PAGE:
“There’s something about orchards,” Seoidín O’Sullivan told a room full of people in Dublin’s Richmond Barracks last week. “They produce food and all the care that’s needed is essentially a pruning once a year.” O’Sullivan is on a mission to recruit grafters and researchers across Dublin for an edible art project called Hard Graft, which could see pocket orchards planted all over the city, grafted from the UCD orchard of historic Irish apple trees.
O'Sullivan grew up in Zambia, studied art in South Africa and got involved in the South Circular Road Community Garden when she was studying at NCAD in Dublin. "I didn't know how apple trees are reproduced. You don't plant the seeds. You have to graft. Take a branch and attach it to a root stock to be assured of the type of tree that you're going to get." The root stock costs €1 apiece and the branches are free. So grafting workshops can see people create 80 new apple trees for €80.
O’Sullivan is drawn to both the beauty of an orchard and the word graft. “It feels like hard work as citizens at the moment. What do you do? How can we create common public space?” She describes the UCD orchard as “in a way it’s a library of trees, a holding bank of our genetic heritage”. The researchers Lamb and Clarke “actually rode bicycles around the country and grafted old fruit trees”. In garden centres you’ll find four types of apple tree. In the UCD orchard there are 75 culinary and dessert apple species.
A small orchard is planned for the area around Dolphin House, where families moved into the first of the newly refurbished flats last week.
O'Sullivan was talking at an event described by organiser Siobhan Geoghegan from the community arts group Common Ground as a discussion around the "politics of trees". Common Ground was set up by Geoghegan and her colleague Ger Nolan in the 1990s.
UCD geographer Dr Gerald Mills told the gathering that large parts of the city were "a green desert" with little or no tree life. "It's a hard life being a tree in a city," he said showing a slide of one that "gets a haircut everyday" with a right angled hole maintained with every swipe of the top deck of a double decker bus. Swathes of the city were developed without a thought about trees, Mills said, the Dublin Docklands being the most empty of trees. Yet the highest value neighbourhoods and the places where most people worked were the leafiest parts of the city. The warehouse districts on the outskirts of the city were "ripe for being turned into proper green spaces," he said.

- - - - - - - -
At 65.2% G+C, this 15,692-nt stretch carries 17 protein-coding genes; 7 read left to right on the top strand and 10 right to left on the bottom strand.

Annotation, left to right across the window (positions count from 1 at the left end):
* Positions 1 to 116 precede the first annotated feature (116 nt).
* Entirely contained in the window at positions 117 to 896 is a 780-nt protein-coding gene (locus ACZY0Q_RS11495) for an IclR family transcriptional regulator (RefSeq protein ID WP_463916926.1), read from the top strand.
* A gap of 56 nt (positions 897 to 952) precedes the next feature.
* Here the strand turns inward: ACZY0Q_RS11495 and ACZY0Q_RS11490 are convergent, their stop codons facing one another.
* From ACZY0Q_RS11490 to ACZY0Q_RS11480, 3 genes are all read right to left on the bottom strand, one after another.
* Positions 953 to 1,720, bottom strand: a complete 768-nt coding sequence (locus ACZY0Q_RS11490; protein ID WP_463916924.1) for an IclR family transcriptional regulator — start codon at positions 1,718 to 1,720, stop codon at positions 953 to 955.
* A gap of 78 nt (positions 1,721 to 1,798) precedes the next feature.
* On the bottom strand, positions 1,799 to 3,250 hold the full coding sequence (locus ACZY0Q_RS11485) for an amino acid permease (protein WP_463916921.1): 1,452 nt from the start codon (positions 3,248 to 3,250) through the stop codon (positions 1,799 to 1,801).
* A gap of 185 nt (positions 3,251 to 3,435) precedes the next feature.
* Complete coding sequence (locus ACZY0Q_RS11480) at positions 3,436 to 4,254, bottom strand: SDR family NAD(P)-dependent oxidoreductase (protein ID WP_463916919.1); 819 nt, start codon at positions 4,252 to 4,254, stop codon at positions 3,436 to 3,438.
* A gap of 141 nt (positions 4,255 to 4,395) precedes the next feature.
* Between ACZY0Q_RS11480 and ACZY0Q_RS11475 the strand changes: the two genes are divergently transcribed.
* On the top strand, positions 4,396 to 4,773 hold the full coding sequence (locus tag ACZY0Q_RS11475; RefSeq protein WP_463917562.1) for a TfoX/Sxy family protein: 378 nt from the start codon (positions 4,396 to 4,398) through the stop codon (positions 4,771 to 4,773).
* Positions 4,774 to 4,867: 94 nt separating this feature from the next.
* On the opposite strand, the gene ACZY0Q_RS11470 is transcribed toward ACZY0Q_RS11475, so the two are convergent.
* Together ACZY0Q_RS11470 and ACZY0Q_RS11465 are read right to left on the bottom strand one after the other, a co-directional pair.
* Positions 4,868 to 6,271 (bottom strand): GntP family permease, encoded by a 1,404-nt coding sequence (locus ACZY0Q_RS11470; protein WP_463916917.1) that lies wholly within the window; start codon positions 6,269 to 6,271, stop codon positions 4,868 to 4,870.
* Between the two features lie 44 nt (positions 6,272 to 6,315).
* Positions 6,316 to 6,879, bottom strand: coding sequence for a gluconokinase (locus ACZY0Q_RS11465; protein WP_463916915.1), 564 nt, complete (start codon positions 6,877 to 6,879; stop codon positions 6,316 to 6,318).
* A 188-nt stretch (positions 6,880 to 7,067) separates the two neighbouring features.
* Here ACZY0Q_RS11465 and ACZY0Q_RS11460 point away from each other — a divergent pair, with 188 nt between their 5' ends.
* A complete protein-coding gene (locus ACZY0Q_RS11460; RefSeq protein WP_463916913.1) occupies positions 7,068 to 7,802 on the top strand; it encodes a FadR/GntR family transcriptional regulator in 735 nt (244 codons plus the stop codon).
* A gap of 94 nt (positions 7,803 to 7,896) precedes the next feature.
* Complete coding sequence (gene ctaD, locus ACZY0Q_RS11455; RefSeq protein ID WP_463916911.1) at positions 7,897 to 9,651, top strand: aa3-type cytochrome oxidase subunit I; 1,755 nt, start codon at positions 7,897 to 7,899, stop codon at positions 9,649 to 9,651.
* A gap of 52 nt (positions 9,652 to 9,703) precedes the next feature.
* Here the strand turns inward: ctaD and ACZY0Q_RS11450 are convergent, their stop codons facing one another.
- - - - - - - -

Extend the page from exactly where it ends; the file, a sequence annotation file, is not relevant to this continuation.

Associate professor at UCD's school of agriculture and food science Dr Mary Forrest asked if urban trees were friends or foes. She met a friendly joke from the audience about her name with the anecdote that she once had a colleague who was head of forestry called Jack Gardener.
Growing trees and vegetables in the city was not a new phenomenon, she said. A map from 1910 showed planned allotments all over the neighbourhood. We had a limited range of native trees, she said. One of the five main species grown in the city - the horse chestnut - is under severe threat from bleeding canker and an insect attacking its leaves. We could, she said, lose our stock of horse chestnuts in the next two years.
Speaking from the audience Samantha McCaffrey said she was running a campaign to save Weaver Court allotments off Cork St after receiving an eviction notice from Dublin City Council. She said people wanted the City Council to take stock of the rich social connections grown over the years in the garden especially in an area under pressure from development. Nearby Newmarket Square had been swallowed by commercial developments losing its two markets and weekly flea market. In the eight years since an amateur community of gardeners took over a derelict space it has been hemmed in by student housing blocks. "All we are saying is to look at it because it's a really positive thing. We've a window of time to fight this. I believe we have to ask the authorities to react, pause, stop look at the bigger picture. Look at what we can hold onto and preserve that's good."
Siobhan Geoghegan said the Hard Graft orchards will create three nursery sites in Inchicore and Rialto. In the coming months and they will be calling for community groups across the city to come to come to grafting workshops in February and create their own orchards which will be grown in the nurseries from whips to baby trees, a process that takes about a year. The project will be part of a UCD Department of Geography research to document the green space and tree cover between the canals. The root stock determines the height of the tree so orchards could be designed to fit the spaces people have, Geoghegan explained. "We're in a sort of Celtic dragon time in the city and we're asking people to get involved. Seoidin and I are only two people. We can't go around planting this on our own."
For more information and to get involved contact firstname.lastname@example.org or phone (01) 707 8766